“Is it always this crowded in here?” Stella asked, looking around the bustling room.
“At lunch it is,” Calvin said, picking up two trays and handing one to Stella. “I usually eat in my office. Too many students in here to pepper me with questions.”
“I bet they love you here,” she said, remembering Calvin’s warmth and humor from high school. She selected a prepared cobb salad from the refrigerated section and set it on her tray. “Remember the time you set some sort of stink bomb off in Mrs. Wilbur’s world history class? I swear that I never saw anyone go unglued like that before. To this day, the thought of her beady black eyes popping out of her head still makes me laugh!”
Calvin staggered around in a mock-frenzied manner, tugging at his hair with his hands while screeching in a high-pitched voice, “The Commies are coming! The Commies are coming! They found me at last!”
Several of the surrounding students looked at Calvin curiously, but then shrugged and moved on. Stella and Calvin were in a fit of laughter.
“Good old Mrs. Wilbur. I wonder whatever happened to her,” Stella said at last, trying to gain a bit of composure.
“I think she retired a few years after we graduated,” Calvin replied. He selected a chicken salad sandwich and grabbed a bag of chips.
“I bet you put her over the edge. She probably never recovered,” Stella teased.
“I bet you’re right,” he said, smiling. “Now I get to be the old fart at the front of the class that no one wants to listen to.”
“I highly doubt that,” Stella replied, shaking her head. She grabbed a bottle of water, then added a peanut butter cookie on her tray at the last second. Why not? She deserved a little treat her first day of school.
After paying for their food, Calvin led the way back down the hall and out into an open green space with benches spread along the perimeter of the concrete walkways. The benches were already occupied by students who were busy eating, chatting, or studying. Stella and Calvin found a spot on the thick grass that was conveniently covered in the dappled shade of a silver maple tree and made themselves comfortable.
They ate their lunches in the pleasant shade, enjoying the subtle breeze which lazily played with the leaves above their heads and ruffled Stella’s hair.
She talked of her life since high school. Her disappointment and heartbreak over Phil’s betrayal, her worries and fears over Gemma’s choice of lifestyle. Stella felt so comfortable talking with Calvin. It was almost like they had never been apart. Like they had placed a bookmark in a favorite book, put it aside in a forgotten location, then discovered and reopened it later, delighted to continue with the story.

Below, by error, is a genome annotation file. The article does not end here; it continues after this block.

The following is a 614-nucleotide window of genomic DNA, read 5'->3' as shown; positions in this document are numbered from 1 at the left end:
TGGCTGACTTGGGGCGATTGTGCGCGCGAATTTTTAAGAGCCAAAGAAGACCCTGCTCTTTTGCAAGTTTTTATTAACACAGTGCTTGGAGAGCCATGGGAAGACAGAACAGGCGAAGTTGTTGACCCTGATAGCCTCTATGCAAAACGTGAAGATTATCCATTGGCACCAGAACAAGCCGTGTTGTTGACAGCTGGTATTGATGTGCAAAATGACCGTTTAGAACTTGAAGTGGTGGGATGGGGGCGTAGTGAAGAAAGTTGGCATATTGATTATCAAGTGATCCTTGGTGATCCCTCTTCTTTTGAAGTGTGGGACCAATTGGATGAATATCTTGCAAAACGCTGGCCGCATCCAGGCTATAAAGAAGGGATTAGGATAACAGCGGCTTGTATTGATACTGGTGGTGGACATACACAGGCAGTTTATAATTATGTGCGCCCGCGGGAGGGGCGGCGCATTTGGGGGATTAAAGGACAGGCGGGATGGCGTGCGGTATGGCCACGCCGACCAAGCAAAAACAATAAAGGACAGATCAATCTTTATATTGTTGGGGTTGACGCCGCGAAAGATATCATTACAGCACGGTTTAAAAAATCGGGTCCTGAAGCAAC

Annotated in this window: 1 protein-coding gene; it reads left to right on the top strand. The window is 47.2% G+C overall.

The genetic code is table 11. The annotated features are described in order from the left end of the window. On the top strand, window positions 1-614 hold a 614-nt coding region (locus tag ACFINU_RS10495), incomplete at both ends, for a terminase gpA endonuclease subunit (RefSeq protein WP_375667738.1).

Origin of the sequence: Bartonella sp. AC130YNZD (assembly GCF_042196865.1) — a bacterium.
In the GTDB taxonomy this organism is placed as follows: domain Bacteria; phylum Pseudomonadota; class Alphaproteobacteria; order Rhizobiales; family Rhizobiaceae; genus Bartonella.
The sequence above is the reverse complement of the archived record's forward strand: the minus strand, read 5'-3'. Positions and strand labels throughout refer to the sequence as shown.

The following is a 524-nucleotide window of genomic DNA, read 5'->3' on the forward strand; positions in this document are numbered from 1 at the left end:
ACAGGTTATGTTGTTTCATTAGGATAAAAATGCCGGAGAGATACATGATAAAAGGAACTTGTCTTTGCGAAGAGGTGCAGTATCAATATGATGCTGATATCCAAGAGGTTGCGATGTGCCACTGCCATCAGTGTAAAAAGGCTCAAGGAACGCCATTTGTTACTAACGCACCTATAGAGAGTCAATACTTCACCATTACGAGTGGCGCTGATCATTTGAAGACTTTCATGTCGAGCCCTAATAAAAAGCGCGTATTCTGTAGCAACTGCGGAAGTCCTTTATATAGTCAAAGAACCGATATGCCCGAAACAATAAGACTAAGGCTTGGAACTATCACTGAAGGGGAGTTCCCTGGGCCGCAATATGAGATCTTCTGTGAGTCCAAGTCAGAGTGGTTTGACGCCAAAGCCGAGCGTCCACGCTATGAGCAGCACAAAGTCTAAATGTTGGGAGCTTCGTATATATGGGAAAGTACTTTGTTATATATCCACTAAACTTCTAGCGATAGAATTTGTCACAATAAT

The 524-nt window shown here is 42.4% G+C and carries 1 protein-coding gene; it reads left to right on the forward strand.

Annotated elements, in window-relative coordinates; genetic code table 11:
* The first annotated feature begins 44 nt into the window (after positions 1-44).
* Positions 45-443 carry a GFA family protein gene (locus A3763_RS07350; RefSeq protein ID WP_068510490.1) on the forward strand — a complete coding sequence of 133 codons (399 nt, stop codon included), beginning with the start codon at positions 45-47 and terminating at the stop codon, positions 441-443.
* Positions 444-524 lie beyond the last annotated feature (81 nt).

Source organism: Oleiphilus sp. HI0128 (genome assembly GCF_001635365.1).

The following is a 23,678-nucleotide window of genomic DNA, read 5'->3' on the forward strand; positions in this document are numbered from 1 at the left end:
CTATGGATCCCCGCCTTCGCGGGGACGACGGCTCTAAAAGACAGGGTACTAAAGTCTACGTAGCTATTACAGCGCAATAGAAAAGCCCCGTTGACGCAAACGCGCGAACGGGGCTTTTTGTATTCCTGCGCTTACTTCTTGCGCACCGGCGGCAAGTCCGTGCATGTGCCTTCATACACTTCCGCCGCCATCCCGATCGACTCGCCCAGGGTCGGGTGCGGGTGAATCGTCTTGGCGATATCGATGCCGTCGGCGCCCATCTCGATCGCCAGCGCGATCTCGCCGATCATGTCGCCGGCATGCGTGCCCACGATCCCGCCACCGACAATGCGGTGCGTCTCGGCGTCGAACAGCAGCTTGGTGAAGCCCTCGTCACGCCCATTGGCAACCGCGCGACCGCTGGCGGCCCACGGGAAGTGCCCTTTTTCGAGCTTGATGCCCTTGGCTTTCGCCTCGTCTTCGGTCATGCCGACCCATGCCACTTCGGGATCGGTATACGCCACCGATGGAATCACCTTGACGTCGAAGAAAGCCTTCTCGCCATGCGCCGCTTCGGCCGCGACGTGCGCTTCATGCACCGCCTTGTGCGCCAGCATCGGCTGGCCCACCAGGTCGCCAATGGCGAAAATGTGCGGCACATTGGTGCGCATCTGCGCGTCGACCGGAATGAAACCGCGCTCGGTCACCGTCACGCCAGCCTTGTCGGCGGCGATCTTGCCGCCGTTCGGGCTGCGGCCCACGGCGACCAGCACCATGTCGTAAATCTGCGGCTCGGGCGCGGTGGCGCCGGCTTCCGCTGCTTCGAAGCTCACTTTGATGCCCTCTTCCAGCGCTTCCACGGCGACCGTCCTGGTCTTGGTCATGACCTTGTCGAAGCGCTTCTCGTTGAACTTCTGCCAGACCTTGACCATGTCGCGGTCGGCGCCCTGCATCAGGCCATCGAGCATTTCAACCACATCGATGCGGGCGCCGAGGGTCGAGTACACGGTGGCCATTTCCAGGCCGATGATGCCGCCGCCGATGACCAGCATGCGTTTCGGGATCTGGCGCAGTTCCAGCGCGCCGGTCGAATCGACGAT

Finally Stella began to feel self-conscious. Up until now she had dominated the conversation, but Calvin’s easy manner had put her right at ease.
“Tell me about you, Calvin,” she said. “I remember that you had gotten married not long after I did.”
Calvin’s face turned soft, and he looked away. “Yes,” he said simply. “Christine.”
The pause became long enough that Stella began to feel uncomfortable. Calvin was looking off toward a couple who were sitting on the grass under a large tree. They were sitting shoulder to shoulder, touching each other companionably as they talked together. Stella could hear the girl’s tinkly laugh from across the grass.
Finally Stella broke the silence. “What happened?” she asked softly.
“We were together for twenty years. We had a wonderful life together. We had two boys and a girl and the house was always full of their friends.”
He paused, evidently looking for the words to continue.
“When the boys were in high school, and Shelly was in middle school, Christine went back to work. She was a librarian. At first, we thought that her fatigue was due to a change in her schedule, the added burden of going back to work. But she just got more and more tired. It got to the point that she could hardly stand on her feet for more than a few minutes. And she was losing weight. Fast.”
Stella’s stomach clenched in a knot. She was afraid of what was coming next.
“Finally I convinced her that she needed to see a doctor. Christine was always so healthy. She never needed doctors before. We discovered that she had stage four breast cancer. It was aggressive, and already in her lungs and bones. The doctors said that we could be aggressive with chemotherapy drugs, but they would not be able to cure her. The drugs would only prolong her life for a few months, tops.”
Stella touched Calvin’s arm lightly. “I’m so sorry, Calvin,” she said, blinking away the tears which were starting to spill from her eyes.
Calvin smiled and nodded, still watching the couple on the lawn.
“We had a great life together,” he said. “Christine was a wonderful mother. The children missed her terribly. It was very hard on them.”
“And very hard on you, I would imagine,” Stella interjected. “You had to raise them by yourself, then?”
“Yes. They are good kids, though. Christine had started them off on the right foot. All I had to do was continue with the pattern that she had started.”
“Where are they now?” Stella asked, curious.
“Randy is an airline pilot in Miami. He has three boys, all wild and full of energy. I can hardly keep up with them when they come to visit, and neither can the house. Charlie is in the Navy, stationed in South Carolina right now. He’s still single, but I haven’t given up hope on him yet. Then Shelly lives in Idaho with her two little ones. Her husband is an IT guy at Hewlett Packard. They are doing well there, but I don’t get to see them nearly enough.”
“It sounds like you have a wonderful family,” Stella said warmly,.
“Yes, I have been blessed,” Calvin said, then smiling broadly he turned toward Stella. “Now here I am reunited with a good friend. Life can give you such sweet surprises every now and then.”